A new report into the Irish employment scene shows a remarkably optimistic set of ICT employers, with almost every business in the sector eyeing higher headcounts and salaries in 2016.
According to Abrivia’s 2016 survey, 95pc of ICT companies want to up their staff numbers this year, with even more planning to increase salaries. And it’s not just contract staff feeling the benefit, either, with full-time positions in the offing in the vast majority of businesses.
Two-thirds of companies in the burgeoning sector plan to pay bonuses, with expansion in employee bases understandably leading to the need for larger office space.
71pc of ICT employees surveyed expect a pay rise this year, with almost two-thirds citing their salary as the most important factor “in terms of reward”.
IT jobs in Ireland
Last year, two-thirds of the firms surveyed expanded their workforce, with 14pc doubling their staff, and this year will see an increased push for current staff to sponsor new employees.
The latter is an example of how hard many businesses are finding it to recruit and hold on to potential staff, with over half reporting the average tenure of employees is just three-to-five years.
This fluidity best explains the power the labour force has over the employer, something impossible to imagine in other industries in the country.
One of the realities behind such staff fluidity is a workforce moving not just companies, but locations, too. Thus, the renting environment greatly influences how easy it is to recruit staff.
So, too, the actual labour pool. Ireland, of course, can’t satisfy the demand for employees, despite the ‘well-educated workforce’ line often trotted out; for many ICT companies the numbers and skillset just isn’t there, so they are recruiting from abroad.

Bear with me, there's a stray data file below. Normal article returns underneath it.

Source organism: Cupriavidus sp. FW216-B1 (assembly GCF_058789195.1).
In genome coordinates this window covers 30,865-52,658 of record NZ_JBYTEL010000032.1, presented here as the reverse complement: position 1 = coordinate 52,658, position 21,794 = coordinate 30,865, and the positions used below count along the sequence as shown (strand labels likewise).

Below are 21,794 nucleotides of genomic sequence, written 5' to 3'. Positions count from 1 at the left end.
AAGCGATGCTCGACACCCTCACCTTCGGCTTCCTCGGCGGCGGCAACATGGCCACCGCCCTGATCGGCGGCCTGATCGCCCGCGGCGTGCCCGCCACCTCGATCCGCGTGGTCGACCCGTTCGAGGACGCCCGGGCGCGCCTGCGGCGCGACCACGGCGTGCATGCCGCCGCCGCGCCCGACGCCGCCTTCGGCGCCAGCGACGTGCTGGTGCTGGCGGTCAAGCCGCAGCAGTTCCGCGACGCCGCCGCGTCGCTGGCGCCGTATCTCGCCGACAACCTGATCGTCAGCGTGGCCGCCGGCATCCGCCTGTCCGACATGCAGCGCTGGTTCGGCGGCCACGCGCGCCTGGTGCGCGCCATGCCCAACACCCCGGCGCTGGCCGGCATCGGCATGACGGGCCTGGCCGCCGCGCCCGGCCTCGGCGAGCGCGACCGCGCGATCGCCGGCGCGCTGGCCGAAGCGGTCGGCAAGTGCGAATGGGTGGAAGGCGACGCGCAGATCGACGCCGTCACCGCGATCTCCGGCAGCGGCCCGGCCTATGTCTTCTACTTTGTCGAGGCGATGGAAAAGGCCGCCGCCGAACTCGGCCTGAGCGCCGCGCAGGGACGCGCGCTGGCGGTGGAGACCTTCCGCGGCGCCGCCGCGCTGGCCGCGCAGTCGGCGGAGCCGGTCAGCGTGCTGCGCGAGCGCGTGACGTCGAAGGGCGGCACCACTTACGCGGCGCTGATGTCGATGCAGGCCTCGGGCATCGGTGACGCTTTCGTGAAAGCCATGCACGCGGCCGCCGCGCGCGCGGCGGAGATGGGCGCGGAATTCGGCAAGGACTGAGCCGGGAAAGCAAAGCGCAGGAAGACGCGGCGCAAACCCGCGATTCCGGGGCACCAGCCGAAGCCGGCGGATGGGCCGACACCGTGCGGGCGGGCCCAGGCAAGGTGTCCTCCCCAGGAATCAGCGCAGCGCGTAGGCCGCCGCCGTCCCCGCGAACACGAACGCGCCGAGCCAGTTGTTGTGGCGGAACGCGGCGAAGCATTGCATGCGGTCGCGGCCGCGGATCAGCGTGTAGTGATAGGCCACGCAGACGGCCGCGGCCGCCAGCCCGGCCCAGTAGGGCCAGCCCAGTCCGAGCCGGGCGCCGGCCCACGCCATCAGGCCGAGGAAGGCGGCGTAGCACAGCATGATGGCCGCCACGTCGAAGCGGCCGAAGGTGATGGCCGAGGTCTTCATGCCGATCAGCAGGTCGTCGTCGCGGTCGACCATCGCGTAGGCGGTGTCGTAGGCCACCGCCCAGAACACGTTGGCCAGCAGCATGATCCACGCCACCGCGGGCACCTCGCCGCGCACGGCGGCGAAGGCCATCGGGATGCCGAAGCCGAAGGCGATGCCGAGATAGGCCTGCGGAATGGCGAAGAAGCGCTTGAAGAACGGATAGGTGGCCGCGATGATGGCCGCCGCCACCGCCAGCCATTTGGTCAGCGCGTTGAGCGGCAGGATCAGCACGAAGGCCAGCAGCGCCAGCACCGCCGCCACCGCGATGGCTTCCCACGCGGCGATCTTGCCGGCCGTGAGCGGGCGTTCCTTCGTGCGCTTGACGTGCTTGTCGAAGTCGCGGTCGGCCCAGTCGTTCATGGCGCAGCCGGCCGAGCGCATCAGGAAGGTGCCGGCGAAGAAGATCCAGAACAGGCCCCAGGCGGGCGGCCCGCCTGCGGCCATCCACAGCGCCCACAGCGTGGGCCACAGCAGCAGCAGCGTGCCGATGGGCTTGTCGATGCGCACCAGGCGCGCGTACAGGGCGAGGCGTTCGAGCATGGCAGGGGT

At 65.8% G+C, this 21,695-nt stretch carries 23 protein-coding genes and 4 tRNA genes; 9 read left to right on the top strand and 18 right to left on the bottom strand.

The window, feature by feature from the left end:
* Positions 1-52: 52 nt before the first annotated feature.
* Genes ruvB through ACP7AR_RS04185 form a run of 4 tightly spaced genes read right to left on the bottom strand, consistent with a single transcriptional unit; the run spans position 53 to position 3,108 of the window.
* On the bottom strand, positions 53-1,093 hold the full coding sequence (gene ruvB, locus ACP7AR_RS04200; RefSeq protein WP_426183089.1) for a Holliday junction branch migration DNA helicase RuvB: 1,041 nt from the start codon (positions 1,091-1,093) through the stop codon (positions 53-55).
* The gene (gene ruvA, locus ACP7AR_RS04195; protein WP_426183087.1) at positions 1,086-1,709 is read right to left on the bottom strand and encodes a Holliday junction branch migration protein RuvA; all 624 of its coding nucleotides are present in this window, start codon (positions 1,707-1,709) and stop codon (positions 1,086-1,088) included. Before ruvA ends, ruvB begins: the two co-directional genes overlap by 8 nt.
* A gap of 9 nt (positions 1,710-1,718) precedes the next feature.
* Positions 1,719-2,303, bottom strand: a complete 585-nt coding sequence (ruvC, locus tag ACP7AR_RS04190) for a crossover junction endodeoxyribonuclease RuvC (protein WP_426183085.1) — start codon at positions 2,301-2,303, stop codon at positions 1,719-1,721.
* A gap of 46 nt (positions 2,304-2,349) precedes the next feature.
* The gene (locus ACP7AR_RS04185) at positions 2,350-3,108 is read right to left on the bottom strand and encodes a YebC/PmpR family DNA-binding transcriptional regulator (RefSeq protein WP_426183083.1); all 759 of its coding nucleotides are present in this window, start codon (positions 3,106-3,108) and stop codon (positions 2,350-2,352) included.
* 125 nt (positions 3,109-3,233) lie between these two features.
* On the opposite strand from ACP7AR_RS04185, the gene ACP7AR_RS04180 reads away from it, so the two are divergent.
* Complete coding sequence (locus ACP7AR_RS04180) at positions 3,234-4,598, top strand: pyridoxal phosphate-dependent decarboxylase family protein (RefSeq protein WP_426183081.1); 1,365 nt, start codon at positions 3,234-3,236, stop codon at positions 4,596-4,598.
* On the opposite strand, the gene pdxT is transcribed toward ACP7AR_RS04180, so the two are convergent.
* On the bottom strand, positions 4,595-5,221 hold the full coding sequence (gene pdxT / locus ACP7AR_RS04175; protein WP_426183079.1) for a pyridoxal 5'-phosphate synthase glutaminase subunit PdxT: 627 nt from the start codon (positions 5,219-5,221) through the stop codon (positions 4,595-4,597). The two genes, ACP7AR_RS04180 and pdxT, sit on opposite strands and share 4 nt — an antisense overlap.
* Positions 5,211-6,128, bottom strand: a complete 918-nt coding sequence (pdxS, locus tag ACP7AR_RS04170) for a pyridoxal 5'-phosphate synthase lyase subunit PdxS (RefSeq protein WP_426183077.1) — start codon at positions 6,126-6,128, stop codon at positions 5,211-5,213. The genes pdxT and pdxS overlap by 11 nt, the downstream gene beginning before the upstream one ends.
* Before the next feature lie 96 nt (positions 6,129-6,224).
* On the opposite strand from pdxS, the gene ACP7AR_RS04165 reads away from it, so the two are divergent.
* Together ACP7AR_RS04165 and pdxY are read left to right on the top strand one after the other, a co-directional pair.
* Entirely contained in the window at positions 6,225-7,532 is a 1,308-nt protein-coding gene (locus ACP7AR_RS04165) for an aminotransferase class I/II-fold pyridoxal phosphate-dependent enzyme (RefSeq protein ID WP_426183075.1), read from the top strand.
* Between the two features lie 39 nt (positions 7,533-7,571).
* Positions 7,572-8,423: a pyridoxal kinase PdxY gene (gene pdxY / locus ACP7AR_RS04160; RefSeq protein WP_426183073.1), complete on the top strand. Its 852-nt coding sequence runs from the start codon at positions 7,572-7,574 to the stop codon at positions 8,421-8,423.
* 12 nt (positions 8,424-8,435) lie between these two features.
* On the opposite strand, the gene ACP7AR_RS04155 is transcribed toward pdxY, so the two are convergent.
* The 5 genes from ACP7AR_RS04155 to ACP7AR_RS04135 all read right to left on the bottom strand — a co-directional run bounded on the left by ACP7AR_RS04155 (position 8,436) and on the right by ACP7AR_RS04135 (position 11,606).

What’s surprising, though, is that the EU even fails to satisfy companies’ needs somewhat. Last year saw an increased readiness of companies to provide employment for non-EU citizens who require work permits.
“With the EU well of talent drying up considerably, many organisations felt compelled to look further afield to source candidates for high-skilled roles,” said Abrivia.
On the back of countless cyberattacks in 2015, and the promise of more to come in 2016, IT security and audit professionals will be most in demand. According to the report, on the back of the push for big data, relevant workers (as well as QA testers, Java, .Net, UI, Ruby, PHP and C++) are in for a good year.
Notable by its absence is the Python language, tipped as 2015’s in-demand language by various recruitment agencies this time last year.
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Dublin image via Roberto Taddeo/Flickr